Paramount Lawsuit For Top Gun: Maverick Is Moving Forward Despite Networks Best Efforts
The copyright infringement Top Gun: Maverick lawsuit is moving forward.
A judge has ruled that plaintiffs in a civil suit against Paramount Pictures have a valid complaint. Deadline reports that the copyright infringement claim regarding Top Gun: Maverick will be heard and that the movie giant’s Motion to Dismiss the lawsuit was not granted. The ruling was handed down Wednesday in response to the motion filed on August 26.
The Top Gun copyright infringement lawsuit was filed in June by the widow and son of Ehud Yonay, who wrote an article in 1983 upon which the original Top Gun was inspired. Paramount bought the option to turn this article, which followed two “top guns” in a naval training program, into the Tom Cruise classic we know and love today. Yonay was also mentioned in the credits of the 1986 action film.
In 2018, correspondence between Paramount and Shosh Yonay and Yuval Yonay, the widow and son of the author of the article, confirmed that the terms of the agreement between Ehud Yonay and the studio would be expiring on January 24, 2020, which would revert the rights to the article back to the Yonay family. The plaintiffs claim that Paramount did not re-secure the rights to use the article for a second Top Gun movie and filed the lawsuit to assert their claim. They are suing for damages and seeking an injunction against the distribution of the movie to theaters, this last being largely a gesture now that Top Gun: Maverick has completed its theatrical run.
Top Gun: Maverick was released on May 27, 2022, and has grossed $1.5 billion worldwide, but Paramount claims the movie was finished before January 24, 2020. They also claimed that the movie fell under a part of the agreement that excluded derivative works. They further pointed out that Top Gun is an actual navy training facility and that the Yonays do not have “a monopoly” on what is said about the school just because Ehun Yonay wrote about it once.
While all these things may be true, the judge had plenty of evidence to consider, including a copy of the 1983 article and a DVD of Top Gun: Maverick to assist with the ruling to proceed with the lawsuit. This clash of copyrights between the writer’s family and the movie studio has enough merit, according to the court, to be examined judicially. Regardless of when the movie was completed, the Yonays assert that the use of the article for the first film means they should have also been consulted before the sequel was made.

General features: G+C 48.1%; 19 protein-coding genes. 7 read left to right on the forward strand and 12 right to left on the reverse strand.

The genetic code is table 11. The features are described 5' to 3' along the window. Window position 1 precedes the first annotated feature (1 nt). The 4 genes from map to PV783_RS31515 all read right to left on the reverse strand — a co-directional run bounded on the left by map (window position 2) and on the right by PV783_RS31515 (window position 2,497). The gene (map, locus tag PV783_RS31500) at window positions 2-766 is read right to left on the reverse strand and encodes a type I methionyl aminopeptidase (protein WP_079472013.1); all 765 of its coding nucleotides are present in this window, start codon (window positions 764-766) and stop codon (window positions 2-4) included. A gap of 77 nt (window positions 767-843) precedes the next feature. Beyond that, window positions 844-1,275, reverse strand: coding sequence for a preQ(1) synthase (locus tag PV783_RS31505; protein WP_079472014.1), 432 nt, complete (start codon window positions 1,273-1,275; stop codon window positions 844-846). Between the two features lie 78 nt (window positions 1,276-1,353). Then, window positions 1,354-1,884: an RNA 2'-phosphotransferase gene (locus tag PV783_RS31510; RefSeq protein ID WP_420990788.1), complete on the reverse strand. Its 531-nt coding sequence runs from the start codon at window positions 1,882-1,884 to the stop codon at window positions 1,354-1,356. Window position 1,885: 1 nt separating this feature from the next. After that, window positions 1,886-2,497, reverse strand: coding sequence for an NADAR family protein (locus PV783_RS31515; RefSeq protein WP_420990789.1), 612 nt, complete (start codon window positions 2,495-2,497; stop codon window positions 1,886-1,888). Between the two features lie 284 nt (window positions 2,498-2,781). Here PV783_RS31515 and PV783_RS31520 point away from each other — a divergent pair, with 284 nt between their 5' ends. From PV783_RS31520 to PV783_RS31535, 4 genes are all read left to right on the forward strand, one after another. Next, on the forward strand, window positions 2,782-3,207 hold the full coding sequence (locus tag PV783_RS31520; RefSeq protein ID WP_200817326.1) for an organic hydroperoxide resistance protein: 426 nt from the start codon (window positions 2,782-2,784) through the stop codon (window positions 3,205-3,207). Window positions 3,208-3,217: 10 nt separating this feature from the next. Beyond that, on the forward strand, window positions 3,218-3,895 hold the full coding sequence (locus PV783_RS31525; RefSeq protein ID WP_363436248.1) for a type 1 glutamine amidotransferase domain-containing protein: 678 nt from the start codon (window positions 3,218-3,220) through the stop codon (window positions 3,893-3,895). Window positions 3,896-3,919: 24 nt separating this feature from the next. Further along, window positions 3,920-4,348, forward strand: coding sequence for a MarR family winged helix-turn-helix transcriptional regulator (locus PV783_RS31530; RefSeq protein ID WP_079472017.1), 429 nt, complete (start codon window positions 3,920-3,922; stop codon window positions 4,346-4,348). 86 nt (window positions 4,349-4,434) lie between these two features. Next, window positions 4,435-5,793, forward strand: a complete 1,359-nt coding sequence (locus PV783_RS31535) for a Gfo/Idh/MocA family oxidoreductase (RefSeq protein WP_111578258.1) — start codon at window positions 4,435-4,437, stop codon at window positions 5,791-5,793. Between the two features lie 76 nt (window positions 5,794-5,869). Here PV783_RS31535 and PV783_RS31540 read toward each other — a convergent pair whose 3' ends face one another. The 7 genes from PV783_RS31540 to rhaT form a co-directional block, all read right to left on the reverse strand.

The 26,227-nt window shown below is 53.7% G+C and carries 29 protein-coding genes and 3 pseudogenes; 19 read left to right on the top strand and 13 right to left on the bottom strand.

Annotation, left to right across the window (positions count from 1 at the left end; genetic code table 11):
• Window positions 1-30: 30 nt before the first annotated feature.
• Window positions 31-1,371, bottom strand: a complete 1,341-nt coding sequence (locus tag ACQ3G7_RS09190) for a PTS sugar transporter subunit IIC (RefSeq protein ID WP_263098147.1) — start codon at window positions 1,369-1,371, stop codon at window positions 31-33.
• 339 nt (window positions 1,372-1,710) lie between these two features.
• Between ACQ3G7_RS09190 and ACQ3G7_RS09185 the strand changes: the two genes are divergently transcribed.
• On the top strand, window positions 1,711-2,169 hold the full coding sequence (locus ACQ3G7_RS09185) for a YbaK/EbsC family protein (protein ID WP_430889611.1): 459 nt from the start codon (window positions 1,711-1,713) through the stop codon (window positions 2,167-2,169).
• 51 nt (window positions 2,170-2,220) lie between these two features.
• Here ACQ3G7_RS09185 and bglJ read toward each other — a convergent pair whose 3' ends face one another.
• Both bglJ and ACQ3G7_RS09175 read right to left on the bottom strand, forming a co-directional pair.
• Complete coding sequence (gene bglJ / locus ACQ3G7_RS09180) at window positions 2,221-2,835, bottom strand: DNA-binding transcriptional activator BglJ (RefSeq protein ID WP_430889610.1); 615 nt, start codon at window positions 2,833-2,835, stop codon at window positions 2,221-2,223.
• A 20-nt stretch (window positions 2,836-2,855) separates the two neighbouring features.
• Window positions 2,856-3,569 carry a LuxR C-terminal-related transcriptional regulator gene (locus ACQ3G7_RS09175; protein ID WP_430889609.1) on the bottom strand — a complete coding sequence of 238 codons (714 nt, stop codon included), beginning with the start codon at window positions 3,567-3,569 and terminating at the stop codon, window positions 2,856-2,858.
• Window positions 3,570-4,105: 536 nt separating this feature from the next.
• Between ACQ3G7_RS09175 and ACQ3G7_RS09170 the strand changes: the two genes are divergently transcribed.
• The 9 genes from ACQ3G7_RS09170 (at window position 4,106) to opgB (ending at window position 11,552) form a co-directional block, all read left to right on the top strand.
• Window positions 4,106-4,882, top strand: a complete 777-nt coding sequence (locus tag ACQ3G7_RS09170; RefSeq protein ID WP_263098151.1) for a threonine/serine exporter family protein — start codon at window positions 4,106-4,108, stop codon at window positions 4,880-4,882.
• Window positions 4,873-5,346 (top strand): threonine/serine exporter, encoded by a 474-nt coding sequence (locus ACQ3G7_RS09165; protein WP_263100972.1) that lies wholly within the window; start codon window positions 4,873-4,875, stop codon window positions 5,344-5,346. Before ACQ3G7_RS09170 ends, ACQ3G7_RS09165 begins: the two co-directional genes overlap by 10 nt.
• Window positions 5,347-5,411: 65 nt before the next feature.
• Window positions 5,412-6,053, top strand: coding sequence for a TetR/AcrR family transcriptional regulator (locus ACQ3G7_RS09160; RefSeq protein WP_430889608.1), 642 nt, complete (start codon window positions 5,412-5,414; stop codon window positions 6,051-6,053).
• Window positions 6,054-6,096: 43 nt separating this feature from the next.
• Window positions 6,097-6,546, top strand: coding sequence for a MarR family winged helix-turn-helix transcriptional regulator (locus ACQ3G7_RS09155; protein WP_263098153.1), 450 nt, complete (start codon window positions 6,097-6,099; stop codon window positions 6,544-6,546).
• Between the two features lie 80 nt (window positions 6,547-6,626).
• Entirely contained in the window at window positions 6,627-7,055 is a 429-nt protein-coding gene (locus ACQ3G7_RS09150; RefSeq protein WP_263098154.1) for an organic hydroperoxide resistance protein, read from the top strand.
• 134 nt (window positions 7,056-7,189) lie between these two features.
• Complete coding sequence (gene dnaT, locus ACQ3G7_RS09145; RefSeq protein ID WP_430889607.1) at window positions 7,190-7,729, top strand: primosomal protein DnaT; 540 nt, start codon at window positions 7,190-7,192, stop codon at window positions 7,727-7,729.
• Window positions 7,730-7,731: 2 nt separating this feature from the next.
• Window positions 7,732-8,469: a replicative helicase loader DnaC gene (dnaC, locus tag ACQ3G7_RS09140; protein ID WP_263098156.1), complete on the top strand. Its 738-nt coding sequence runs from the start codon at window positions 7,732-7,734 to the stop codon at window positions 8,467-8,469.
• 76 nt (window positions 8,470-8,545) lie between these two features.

Paramount is sticking to its “top guns” in this lawsuit, claiming that there is a significant difference between the movie and the article. They claim that any similarity between the two works comes from both being about the same topic and that the personalities populating the Top Gun movies are not the same as “Yogi” and “Possum,” the two pilots profiled in Yonay’s article. They have vowed to continue the fight and defend their movie.
Top Gun: Maverick was extremely well-received, with an 8.4 out of 10 on IMDB and 96% on Rotten Tomatoes. Although the movie is available for streaming rental, and purchase on digital and physical media, Paramount has not yet released it on its subscription streaming service. However, Paramount announced that the new Top Gun movie would be available for streaming in the fourth quarter of 2022, so it would seem the delay is unrelated to the lawsuit.